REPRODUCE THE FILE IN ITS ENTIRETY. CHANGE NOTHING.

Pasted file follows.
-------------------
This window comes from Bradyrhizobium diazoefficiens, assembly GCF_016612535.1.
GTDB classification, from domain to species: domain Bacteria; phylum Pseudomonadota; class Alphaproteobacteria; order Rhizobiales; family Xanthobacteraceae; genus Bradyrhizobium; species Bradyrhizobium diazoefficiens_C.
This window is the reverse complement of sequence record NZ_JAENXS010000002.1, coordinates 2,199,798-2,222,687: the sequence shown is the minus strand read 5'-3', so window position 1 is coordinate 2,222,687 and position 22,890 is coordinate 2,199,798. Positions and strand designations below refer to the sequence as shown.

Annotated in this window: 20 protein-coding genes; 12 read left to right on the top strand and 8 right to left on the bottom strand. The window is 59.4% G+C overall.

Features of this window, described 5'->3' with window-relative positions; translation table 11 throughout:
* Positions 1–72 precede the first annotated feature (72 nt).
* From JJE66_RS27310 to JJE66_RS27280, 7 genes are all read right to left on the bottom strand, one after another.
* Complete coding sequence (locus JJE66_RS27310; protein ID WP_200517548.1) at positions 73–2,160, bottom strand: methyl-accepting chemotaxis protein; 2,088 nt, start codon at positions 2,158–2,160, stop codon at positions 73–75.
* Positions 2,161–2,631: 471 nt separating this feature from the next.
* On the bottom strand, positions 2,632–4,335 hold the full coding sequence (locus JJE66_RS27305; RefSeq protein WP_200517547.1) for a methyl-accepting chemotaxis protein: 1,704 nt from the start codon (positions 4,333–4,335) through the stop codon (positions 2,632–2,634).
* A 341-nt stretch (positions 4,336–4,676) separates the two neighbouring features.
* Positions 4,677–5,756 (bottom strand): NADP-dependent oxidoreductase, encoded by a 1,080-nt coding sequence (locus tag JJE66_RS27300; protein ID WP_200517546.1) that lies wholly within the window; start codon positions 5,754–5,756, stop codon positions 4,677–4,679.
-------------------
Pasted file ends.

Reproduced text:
This window comes from Bradyrhizobium diazoefficiens, assembly GCF_016612535.1.
GTDB classification, from domain to species: domain Bacteria; phylum Pseudomonadota; class Alphaproteobacteria; order Rhizobiales; family Xanthobacteraceae; genus Bradyrhizobium; species Bradyrhizobium diazoefficiens_C.
This window is the reverse complement of sequence record NZ_JAENXS010000002.1, coordinates 2,199,798-2,222,687: the sequence shown is the minus strand read 5'-3', so window position 1 is coordinate 2,222,687 and position 22,890 is coordinate 2,199,798. Positions and strand designations below refer to the sequence as shown.

Annotated in this window: 20 protein-coding genes; 12 read left to right on the top strand and 8 right to left on the bottom strand. The window is 59.4% G+C overall.

Features of this window, described 5'->3' with window-relative positions; translation table 11 throughout:
* Positions 1–72 precede the first annotated feature (72 nt).
* From JJE66_RS27310 to JJE66_RS27280, 7 genes are all read right to left on the bottom strand, one after another.
* Complete coding sequence (locus JJE66_RS27310; protein ID WP_200517548.1) at positions 73–2,160, bottom strand: methyl-accepting chemotaxis protein; 2,088 nt, start codon at positions 2,158–2,160, stop codon at positions 73–75.
* Positions 2,161–2,631: 471 nt separating this feature from the next.
* On the bottom strand, positions 2,632–4,335 hold the full coding sequence (locus JJE66_RS27305; RefSeq protein WP_200517547.1) for a methyl-accepting chemotaxis protein: 1,704 nt from the start codon (positions 4,333–4,335) through the stop codon (positions 2,632–2,634).
* A 341-nt stretch (positions 4,336–4,676) separates the two neighbouring features.
* Positions 4,677–5,756 (bottom strand): NADP-dependent oxidoreductase, encoded by a 1,080-nt coding sequence (locus tag JJE66_RS27300; protein ID WP_200517546.1) that lies wholly within the window; start codon positions 5,754–5,756, stop codon positions 4,677–4,679.